Omkar Uday Kawalekar

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Chikungunya virus (CHIKV) has caused large outbreaks worldwide in recent years. Acute-phase CHIKV infection has been reported to cause mild to severe febrile illness, and in some patients, this may be followed by long-lasting polyarthritis. The mainstay of treatment includes nonsteroidal anti-inflammatory drugs and other disease-modifying agents, the use of(More)
Chimeric antigen receptors (CARs) redirect T cell cytotoxicity against cancer cells, providing a promising approach to cancer immunotherapy. Despite extensive clinical use, the attributes of CAR co-stimulatory domains that impact persistence and resistance to exhaustion of CAR-T cells remain largely undefined. Here, we report the influence of signaling(More)
Chikungunya virus (CHIKV) is an emerging mosquito-borne alphavirus indigenous to tropical Africa and Asia. Acute illness is characterized by fever, arthralgias, conjunctivitis, rash, and sometimes arthritis. Relatively little is known about the antigenic targets for immunity, and no licensed vaccines or therapeutics are currently available for the pathogen.(More)
Chikungunya virus is a mosquito-borne emerging pathogen that has a major health impact in humans and causes fever disease, headache, rash, nausea, vomiting, myalgia, and arthralgia. Indigenous to tropical Africa, recent large outbreaks have been reported in parts of South East Asia and several of its neighboring islands in 2005-07 and in Europe in 2007.(More)
Recent evidence demonstrates that HIV-1 infection leads to the attenuation of cellular immune responses, which has been correlated with the increased expression of programmed death (PD)-1 on virus-specific CD8(+) T cells. PD-1 is induced upon T cell activation, and its prolonged expression facilitates CD8(+) T cell inhibitory signals when bound to its B7(More)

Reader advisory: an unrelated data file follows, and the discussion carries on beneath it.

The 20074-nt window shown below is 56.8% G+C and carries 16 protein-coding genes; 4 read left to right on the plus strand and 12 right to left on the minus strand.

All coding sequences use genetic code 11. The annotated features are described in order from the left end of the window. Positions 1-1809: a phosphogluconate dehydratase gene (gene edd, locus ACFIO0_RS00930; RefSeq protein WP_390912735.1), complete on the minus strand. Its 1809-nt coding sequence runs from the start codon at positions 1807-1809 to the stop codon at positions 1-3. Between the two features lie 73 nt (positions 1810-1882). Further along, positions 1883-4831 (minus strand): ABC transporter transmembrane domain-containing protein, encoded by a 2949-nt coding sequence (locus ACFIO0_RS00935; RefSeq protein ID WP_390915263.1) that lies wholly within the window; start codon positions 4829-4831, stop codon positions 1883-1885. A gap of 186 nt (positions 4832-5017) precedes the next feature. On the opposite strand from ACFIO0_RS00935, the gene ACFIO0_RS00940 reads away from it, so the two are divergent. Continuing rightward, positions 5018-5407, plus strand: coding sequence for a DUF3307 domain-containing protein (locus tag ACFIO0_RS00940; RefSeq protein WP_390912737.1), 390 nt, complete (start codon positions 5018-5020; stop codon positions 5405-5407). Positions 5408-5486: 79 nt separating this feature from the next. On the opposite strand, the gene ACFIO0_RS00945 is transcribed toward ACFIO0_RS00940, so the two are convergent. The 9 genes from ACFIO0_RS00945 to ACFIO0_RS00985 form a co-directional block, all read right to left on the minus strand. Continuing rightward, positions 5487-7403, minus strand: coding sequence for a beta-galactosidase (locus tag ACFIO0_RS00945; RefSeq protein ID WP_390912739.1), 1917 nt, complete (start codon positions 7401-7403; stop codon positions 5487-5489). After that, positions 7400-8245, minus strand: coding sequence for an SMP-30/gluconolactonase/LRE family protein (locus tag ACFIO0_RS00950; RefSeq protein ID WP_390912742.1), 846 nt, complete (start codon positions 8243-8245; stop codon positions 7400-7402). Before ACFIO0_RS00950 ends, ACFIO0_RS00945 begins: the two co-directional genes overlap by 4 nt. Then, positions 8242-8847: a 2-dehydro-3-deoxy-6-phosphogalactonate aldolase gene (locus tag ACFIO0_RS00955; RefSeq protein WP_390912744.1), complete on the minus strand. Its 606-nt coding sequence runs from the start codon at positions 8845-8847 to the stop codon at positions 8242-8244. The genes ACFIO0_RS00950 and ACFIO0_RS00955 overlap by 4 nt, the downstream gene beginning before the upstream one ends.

DNA-based vaccines, while highly immunogenic in mice, generate significantly weaker responses in primates. Therefore, current efforts are aimed at increasing their immunogenicity, which include optimizing the plasmid/gene, the vaccine formulation and method of delivery. For example, co-immunization with molecular adjuvants encoding an immunomodulatory(More)
DNA vaccination has been of great interest since its discovery in the 1990s due to its ability to elicit both humoral and cellular immune responses. DNA vaccines consist of a DNA plasmid containing a transgene that encodes the sequence of a target protein from a pathogen under the control of a eukaryotic promoter. This revolutionary technology has proven to(More)
Using flow cytometry, single-cell measurements of calcium can be made on isolated populations identified by one or more phenotypic characteristics. Most earlier techniques for measuring cellular activation parameters determined the mean value for a population of cells, which did not permit optimal resolution of the responses. The flow cytometer is(More)
This study compared second-generation chimeric antigen receptors (CAR) encoding signaling domains composed of CD28, ICOS, and 4-1BB (TNFRSF9). Here, we report that certain CARs endow T cells with the ability to undergo long-term autonomous proliferation. Transduction of primary human T cells with lentiviral vectors encoding some of the CARs resulted in(More)
By virtue of its ability to induce cell cycle arrest and apoptosis, the HIV accessory protein Vpr (viral protein R) has been evaluated by us and others as an anti-proliferative/anti-cancer agent. We have demonstrated that Vpr, when delivered to established experimental B16.F10 melanoma tumors in mice as a DNA expression plasmid through in vivo(More)